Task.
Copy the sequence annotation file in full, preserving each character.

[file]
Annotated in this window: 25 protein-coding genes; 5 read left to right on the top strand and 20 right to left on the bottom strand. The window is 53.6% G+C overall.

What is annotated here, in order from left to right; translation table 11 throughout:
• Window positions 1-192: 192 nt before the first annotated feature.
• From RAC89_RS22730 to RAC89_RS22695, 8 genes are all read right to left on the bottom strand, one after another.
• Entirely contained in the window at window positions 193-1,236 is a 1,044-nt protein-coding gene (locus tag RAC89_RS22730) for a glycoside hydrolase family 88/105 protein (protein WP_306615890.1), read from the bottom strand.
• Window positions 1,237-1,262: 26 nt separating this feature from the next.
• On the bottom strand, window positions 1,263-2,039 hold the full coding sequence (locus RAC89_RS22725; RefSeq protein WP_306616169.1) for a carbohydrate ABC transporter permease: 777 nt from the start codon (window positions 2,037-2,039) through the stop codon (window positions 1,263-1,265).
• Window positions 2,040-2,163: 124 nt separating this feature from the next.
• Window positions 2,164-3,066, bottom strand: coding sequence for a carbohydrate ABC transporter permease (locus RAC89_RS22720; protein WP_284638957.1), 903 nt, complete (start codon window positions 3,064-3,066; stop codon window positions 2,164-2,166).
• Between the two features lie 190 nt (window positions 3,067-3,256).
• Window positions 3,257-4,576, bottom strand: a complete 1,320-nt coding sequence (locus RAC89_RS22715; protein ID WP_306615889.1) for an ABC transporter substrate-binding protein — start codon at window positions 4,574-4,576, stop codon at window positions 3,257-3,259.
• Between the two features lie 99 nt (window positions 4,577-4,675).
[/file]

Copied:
Annotated in this window: 25 protein-coding genes; 5 read left to right on the top strand and 20 right to left on the bottom strand. The window is 53.6% G+C overall.

What is annotated here, in order from left to right; translation table 11 throughout:
• Window positions 1-192: 192 nt before the first annotated feature.
• From RAC89_RS22730 to RAC89_RS22695, 8 genes are all read right to left on the bottom strand, one after another.
• Entirely contained in the window at window positions 193-1,236 is a 1,044-nt protein-coding gene (locus tag RAC89_RS22730) for a glycoside hydrolase family 88/105 protein (protein WP_306615890.1), read from the bottom strand.
• Window positions 1,237-1,262: 26 nt separating this feature from the next.
• On the bottom strand, window positions 1,263-2,039 hold the full coding sequence (locus RAC89_RS22725; RefSeq protein WP_306616169.1) for a carbohydrate ABC transporter permease: 777 nt from the start codon (window positions 2,037-2,039) through the stop codon (window positions 1,263-1,265).
• Window positions 2,040-2,163: 124 nt separating this feature from the next.
• Window positions 2,164-3,066, bottom strand: coding sequence for a carbohydrate ABC transporter permease (locus RAC89_RS22720; protein WP_284638957.1), 903 nt, complete (start codon window positions 3,064-3,066; stop codon window positions 2,164-2,166).
• Between the two features lie 190 nt (window positions 3,067-3,256).
• Window positions 3,257-4,576, bottom strand: a complete 1,320-nt coding sequence (locus RAC89_RS22715; protein ID WP_306615889.1) for an ABC transporter substrate-binding protein — start codon at window positions 4,574-4,576, stop codon at window positions 3,257-3,259.
• Between the two features lie 99 nt (window positions 4,577-4,675).